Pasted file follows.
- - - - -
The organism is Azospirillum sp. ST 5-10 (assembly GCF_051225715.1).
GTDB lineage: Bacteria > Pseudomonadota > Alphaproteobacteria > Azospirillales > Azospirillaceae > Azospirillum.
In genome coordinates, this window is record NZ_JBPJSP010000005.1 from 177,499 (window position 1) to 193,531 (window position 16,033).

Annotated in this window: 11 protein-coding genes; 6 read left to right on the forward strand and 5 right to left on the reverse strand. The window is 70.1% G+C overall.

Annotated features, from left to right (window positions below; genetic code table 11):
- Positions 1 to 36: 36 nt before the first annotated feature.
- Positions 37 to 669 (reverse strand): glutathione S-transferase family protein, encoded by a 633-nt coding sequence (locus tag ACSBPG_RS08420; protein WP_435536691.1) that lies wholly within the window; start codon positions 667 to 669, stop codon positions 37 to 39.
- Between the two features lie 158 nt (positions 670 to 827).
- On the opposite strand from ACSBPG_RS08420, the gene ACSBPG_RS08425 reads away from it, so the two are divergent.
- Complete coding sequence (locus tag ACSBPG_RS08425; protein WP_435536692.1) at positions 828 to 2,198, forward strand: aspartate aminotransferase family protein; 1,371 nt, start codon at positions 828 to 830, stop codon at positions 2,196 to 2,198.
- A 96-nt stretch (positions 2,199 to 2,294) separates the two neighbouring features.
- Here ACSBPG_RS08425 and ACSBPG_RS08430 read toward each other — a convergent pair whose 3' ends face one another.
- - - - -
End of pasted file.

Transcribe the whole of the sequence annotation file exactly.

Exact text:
The organism is Azospirillum sp. ST 5-10 (assembly GCF_051225715.1).
GTDB lineage: Bacteria > Pseudomonadota > Alphaproteobacteria > Azospirillales > Azospirillaceae > Azospirillum.
In genome coordinates, this window is record NZ_JBPJSP010000005.1 from 177,499 (window position 1) to 193,531 (window position 16,033).

Annotated in this window: 11 protein-coding genes; 6 read left to right on the forward strand and 5 right to left on the reverse strand. The window is 70.1% G+C overall.

Annotated features, from left to right (window positions below; genetic code table 11):
- Positions 1 to 36: 36 nt before the first annotated feature.
- Positions 37 to 669 (reverse strand): glutathione S-transferase family protein, encoded by a 633-nt coding sequence (locus tag ACSBPG_RS08420; protein WP_435536691.1) that lies wholly within the window; start codon positions 667 to 669, stop codon positions 37 to 39.
- Between the two features lie 158 nt (positions 670 to 827).
- On the opposite strand from ACSBPG_RS08420, the gene ACSBPG_RS08425 reads away from it, so the two are divergent.
- Complete coding sequence (locus tag ACSBPG_RS08425; protein WP_435536692.1) at positions 828 to 2,198, forward strand: aspartate aminotransferase family protein; 1,371 nt, start codon at positions 828 to 830, stop codon at positions 2,196 to 2,198.
- A 96-nt stretch (positions 2,199 to 2,294) separates the two neighbouring features.
- Here ACSBPG_RS08425 and ACSBPG_RS08430 read toward each other — a convergent pair whose 3' ends face one another.